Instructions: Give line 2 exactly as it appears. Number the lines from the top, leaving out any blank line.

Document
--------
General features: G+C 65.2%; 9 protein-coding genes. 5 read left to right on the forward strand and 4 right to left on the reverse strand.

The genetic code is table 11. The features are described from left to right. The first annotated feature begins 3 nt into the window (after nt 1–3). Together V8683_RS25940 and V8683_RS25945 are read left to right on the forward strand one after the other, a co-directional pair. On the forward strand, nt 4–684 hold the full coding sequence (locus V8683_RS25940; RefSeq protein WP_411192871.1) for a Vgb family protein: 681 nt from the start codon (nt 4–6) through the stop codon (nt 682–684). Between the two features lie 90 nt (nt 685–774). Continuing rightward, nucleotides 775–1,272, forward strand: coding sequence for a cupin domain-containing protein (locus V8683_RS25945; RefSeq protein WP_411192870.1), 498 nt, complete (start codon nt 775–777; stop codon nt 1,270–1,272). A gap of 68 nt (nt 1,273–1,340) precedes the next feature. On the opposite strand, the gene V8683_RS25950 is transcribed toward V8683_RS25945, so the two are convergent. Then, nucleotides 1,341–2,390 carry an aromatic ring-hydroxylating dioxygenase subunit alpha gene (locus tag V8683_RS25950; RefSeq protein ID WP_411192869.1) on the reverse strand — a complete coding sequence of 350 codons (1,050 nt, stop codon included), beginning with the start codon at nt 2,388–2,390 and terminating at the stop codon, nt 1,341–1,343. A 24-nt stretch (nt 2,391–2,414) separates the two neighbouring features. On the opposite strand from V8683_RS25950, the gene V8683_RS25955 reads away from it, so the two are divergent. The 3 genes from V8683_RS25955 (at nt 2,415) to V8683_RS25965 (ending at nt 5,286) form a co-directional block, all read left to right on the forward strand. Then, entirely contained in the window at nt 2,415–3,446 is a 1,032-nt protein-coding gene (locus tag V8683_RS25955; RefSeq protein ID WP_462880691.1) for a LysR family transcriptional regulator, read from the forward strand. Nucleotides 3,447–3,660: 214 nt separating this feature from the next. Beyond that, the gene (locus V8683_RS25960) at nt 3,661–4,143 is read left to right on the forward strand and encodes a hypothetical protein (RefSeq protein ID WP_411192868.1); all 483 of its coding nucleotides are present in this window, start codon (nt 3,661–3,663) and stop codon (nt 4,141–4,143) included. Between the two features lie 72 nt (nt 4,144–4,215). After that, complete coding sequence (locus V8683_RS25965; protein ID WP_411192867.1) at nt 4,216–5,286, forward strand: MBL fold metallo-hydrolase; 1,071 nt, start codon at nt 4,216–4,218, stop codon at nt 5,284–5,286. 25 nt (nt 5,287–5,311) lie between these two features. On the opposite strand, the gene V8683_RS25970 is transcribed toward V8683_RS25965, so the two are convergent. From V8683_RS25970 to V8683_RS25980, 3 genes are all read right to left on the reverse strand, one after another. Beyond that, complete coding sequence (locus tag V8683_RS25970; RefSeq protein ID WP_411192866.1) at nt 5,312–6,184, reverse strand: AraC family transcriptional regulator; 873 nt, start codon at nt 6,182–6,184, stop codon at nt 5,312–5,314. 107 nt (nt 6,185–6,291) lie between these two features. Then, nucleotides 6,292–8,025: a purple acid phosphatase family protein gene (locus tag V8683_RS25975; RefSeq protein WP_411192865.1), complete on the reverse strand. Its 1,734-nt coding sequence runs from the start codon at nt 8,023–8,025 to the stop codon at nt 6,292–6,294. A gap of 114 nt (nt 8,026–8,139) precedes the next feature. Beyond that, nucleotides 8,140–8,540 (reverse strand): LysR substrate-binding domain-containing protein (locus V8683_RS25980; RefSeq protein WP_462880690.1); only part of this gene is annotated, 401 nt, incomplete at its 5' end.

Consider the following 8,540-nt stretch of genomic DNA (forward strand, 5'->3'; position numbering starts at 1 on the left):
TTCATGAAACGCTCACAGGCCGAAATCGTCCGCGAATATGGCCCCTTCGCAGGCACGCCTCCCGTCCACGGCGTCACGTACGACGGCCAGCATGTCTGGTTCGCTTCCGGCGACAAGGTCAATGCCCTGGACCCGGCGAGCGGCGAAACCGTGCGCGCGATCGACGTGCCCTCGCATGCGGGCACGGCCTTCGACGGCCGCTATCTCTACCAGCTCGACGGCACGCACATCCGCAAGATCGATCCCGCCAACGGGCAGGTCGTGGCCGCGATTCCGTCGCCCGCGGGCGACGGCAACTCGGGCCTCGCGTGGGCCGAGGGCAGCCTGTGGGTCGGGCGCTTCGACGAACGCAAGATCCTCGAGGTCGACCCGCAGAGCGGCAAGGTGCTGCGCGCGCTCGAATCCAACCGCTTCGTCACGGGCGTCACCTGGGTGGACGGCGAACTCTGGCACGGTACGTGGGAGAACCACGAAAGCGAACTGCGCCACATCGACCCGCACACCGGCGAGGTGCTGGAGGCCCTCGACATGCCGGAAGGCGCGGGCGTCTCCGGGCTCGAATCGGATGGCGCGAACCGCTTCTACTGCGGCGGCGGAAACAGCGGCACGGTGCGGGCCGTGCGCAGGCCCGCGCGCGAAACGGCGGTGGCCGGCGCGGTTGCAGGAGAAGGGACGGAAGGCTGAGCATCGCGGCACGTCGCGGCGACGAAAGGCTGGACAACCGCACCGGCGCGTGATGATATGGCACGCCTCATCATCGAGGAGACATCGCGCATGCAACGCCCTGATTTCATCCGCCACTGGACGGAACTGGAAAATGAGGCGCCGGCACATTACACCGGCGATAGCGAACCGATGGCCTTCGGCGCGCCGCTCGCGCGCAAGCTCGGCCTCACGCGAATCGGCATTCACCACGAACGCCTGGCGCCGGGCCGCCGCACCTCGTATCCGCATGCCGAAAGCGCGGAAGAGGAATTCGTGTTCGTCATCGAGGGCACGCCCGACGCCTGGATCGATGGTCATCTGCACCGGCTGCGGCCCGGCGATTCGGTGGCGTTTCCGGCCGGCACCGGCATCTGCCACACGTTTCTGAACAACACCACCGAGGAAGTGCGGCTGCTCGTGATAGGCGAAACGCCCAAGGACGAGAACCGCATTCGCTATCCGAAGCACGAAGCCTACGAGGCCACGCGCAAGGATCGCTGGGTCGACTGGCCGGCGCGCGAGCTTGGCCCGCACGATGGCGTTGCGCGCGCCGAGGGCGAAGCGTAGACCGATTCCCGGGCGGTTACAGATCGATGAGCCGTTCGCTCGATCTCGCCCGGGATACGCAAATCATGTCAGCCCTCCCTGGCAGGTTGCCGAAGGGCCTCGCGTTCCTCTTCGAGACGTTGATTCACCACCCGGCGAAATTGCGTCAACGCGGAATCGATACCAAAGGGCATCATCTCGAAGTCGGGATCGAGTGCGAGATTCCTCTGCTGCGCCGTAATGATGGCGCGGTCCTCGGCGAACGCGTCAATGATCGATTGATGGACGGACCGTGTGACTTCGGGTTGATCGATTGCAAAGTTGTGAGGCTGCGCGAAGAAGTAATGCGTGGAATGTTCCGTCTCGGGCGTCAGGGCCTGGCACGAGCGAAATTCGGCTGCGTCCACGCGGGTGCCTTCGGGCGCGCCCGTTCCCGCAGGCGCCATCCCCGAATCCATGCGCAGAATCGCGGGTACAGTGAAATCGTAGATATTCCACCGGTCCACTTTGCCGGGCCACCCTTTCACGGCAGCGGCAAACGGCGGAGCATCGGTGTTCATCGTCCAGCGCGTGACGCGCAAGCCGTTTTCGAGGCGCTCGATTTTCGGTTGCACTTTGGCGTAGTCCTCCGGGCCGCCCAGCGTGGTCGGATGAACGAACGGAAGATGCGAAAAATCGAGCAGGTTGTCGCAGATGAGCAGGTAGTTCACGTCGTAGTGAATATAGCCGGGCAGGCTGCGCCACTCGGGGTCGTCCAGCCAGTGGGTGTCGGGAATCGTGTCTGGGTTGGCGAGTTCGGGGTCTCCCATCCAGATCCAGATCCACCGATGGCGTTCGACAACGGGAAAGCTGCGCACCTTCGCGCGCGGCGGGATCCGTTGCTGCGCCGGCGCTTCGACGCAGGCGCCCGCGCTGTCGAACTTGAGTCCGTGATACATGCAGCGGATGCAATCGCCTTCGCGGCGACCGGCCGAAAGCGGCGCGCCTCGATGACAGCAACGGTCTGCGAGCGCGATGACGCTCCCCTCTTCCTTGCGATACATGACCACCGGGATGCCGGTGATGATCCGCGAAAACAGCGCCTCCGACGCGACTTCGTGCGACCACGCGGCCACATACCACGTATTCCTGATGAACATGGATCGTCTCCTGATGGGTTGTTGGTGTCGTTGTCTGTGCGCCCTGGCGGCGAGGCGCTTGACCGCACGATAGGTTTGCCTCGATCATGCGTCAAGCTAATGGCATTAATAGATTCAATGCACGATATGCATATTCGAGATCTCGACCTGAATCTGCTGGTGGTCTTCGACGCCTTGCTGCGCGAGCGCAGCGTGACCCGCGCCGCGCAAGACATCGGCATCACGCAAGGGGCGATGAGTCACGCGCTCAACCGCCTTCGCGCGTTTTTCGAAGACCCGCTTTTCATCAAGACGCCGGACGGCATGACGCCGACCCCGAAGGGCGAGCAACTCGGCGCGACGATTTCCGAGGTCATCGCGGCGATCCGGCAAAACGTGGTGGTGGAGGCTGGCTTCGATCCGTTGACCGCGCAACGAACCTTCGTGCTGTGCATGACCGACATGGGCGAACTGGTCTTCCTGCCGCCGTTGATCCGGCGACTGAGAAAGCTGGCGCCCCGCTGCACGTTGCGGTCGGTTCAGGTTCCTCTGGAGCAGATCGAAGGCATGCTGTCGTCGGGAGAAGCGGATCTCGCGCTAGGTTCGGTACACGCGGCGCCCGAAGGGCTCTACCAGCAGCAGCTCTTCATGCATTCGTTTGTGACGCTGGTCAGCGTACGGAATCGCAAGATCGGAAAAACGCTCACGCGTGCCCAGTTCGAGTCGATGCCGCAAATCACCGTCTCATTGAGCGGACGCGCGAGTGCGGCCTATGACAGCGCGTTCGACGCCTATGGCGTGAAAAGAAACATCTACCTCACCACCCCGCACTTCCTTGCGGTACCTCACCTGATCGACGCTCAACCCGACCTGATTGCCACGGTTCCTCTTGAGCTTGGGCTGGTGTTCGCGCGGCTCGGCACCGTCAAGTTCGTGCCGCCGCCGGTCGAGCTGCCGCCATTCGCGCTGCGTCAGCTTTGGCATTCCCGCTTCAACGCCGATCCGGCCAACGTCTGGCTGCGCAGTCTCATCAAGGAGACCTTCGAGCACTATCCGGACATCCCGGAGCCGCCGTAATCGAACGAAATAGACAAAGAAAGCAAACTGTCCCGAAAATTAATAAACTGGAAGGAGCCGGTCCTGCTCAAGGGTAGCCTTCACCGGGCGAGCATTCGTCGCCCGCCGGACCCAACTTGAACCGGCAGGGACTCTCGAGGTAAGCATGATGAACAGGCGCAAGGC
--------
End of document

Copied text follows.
The genetic code is table 11. The features are described from left to right. The first annotated feature begins 3 nt into the window (after nt 1–3). Together V8683_RS25940 and V8683_RS25945 are read left to right on the forward strand one after the other, a co-directional pair. On the forward strand, nt 4–684 hold the full coding sequence (locus V8683_RS25940; RefSeq protein WP_411192871.1) for a Vgb family protein: 681 nt from the start codon (nt 4–6) through the stop codon (nt 682–684). Between the two features lie 90 nt (nt 685–774). Continuing rightward, nucleotides 775–1,272, forward strand: coding sequence for a cupin domain-containing protein (locus V8683_RS25945; RefSeq protein WP_411192870.1), 498 nt, complete (start codon nt 775–777; stop codon nt 1,270–1,272). A gap of 68 nt (nt 1,273–1,340) precedes the next feature. On the opposite strand, the gene V8683_RS25950 is transcribed toward V8683_RS25945, so the two are convergent. Then, nucleotides 1,341–2,390 carry an aromatic ring-hydroxylating dioxygenase subunit alpha gene (locus tag V8683_RS25950; RefSeq protein ID WP_411192869.1) on the reverse strand — a complete coding sequence of 350 codons (1,050 nt, stop codon included), beginning with the start codon at nt 2,388–2,390 and terminating at the stop codon, nt 1,341–1,343. A 24-nt stretch (nt 2,391–2,414) separates the two neighbouring features. On the opposite strand from V8683_RS25950, the gene V8683_RS25955 reads away from it, so the two are divergent. The 3 genes from V8683_RS25955 (at nt 2,415) to V8683_RS25965 (ending at nt 5,286) form a co-directional block, all read left to right on the forward strand. Then, entirely contained in the window at nt 2,415–3,446 is a 1,032-nt protein-coding gene (locus tag V8683_RS25955; RefSeq protein ID WP_462880691.1) for a LysR family transcriptional regulator, read from the forward strand. Nucleotides 3,447–3,660: 214 nt separating this feature from the next. Beyond that, the gene (locus V8683_RS25960) at nt 3,661–4,143 is read left to right on the forward strand and encodes a hypothetical protein (RefSeq protein ID WP_411192868.1); all 483 of its coding nucleotides are present in this window, start codon (nt 3,661–3,663) and stop codon (nt 4,141–4,143) included. Between the two features lie 72 nt (nt 4,144–4,215). After that, complete coding sequence (locus V8683_RS25965; protein ID WP_411192867.1) at nt 4,216–5,286, forward strand: MBL fold metallo-hydrolase; 1,071 nt, start codon at nt 4,216–4,218, stop codon at nt 5,284–5,286. 25 nt (nt 5,287–5,311) lie between these two features. On the opposite strand, the gene V8683_RS25970 is transcribed toward V8683_RS25965, so the two are convergent. From V8683_RS25970 to V8683_RS25980, 3 genes are all read right to left on the reverse strand, one after another. Beyond that, complete coding sequence (locus tag V8683_RS25970; RefSeq protein ID WP_411192866.1) at nt 5,312–6,184, reverse strand: AraC family transcriptional regulator; 873 nt, start codon at nt 6,182–6,184, stop codon at nt 5,312–5,314. 107 nt (nt 6,185–6,291) lie between these two features. Then, nucleotides 6,292–8,025: a purple acid phosphatase family protein gene (locus tag V8683_RS25975; RefSeq protein WP_411192865.1), complete on the reverse strand. Its 1,734-nt coding sequence runs from the start codon at nt 8,023–8,025 to the stop codon at nt 6,292–6,294. A gap of 114 nt (nt 8,026–8,139) precedes the next feature. Beyond that, nucleotides 8,140–8,540 (reverse strand): LysR substrate-binding domain-containing protein (locus V8683_RS25980; RefSeq protein WP_462880690.1); only part of this gene is annotated, 401 nt, incomplete at its 5' end.